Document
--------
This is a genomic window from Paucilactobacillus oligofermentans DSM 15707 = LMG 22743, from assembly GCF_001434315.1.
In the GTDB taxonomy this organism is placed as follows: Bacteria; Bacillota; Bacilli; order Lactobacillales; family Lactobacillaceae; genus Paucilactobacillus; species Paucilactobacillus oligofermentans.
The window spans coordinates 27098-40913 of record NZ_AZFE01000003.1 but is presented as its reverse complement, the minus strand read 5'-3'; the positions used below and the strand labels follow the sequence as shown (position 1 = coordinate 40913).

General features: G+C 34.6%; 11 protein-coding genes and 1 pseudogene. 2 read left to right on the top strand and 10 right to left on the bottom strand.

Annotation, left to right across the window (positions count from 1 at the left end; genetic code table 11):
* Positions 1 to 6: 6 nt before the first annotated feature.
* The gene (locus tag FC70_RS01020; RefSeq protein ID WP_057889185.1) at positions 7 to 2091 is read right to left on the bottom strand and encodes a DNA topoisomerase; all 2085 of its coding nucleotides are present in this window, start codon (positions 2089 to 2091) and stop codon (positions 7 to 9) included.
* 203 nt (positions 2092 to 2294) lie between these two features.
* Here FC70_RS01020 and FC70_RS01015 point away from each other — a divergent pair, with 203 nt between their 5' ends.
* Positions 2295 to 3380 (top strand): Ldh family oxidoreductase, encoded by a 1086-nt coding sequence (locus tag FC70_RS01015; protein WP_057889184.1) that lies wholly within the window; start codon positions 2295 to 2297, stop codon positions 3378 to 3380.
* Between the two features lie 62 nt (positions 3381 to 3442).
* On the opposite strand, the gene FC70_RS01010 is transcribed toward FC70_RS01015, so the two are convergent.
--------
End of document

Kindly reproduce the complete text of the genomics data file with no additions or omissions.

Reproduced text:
This is a genomic window from Paucilactobacillus oligofermentans DSM 15707 = LMG 22743, from assembly GCF_001434315.1.
In the GTDB taxonomy this organism is placed as follows: Bacteria; Bacillota; Bacilli; order Lactobacillales; family Lactobacillaceae; genus Paucilactobacillus; species Paucilactobacillus oligofermentans.
The window spans coordinates 27098-40913 of record NZ_AZFE01000003.1 but is presented as its reverse complement, the minus strand read 5'-3'; the positions used below and the strand labels follow the sequence as shown (position 1 = coordinate 40913).

General features: G+C 34.6%; 11 protein-coding genes and 1 pseudogene. 2 read left to right on the top strand and 10 right to left on the bottom strand.

Annotation, left to right across the window (positions count from 1 at the left end; genetic code table 11):
* Positions 1 to 6: 6 nt before the first annotated feature.
* The gene (locus tag FC70_RS01020; RefSeq protein ID WP_057889185.1) at positions 7 to 2091 is read right to left on the bottom strand and encodes a DNA topoisomerase; all 2085 of its coding nucleotides are present in this window, start codon (positions 2089 to 2091) and stop codon (positions 7 to 9) included.
* 203 nt (positions 2092 to 2294) lie between these two features.
* Here FC70_RS01020 and FC70_RS01015 point away from each other — a divergent pair, with 203 nt between their 5' ends.
* Positions 2295 to 3380 (top strand): Ldh family oxidoreductase, encoded by a 1086-nt coding sequence (locus tag FC70_RS01015; protein WP_057889184.1) that lies wholly within the window; start codon positions 2295 to 2297, stop codon positions 3378 to 3380.
* Between the two features lie 62 nt (positions 3381 to 3442).
* On the opposite strand, the gene FC70_RS01010 is transcribed toward FC70_RS01015, so the two are convergent.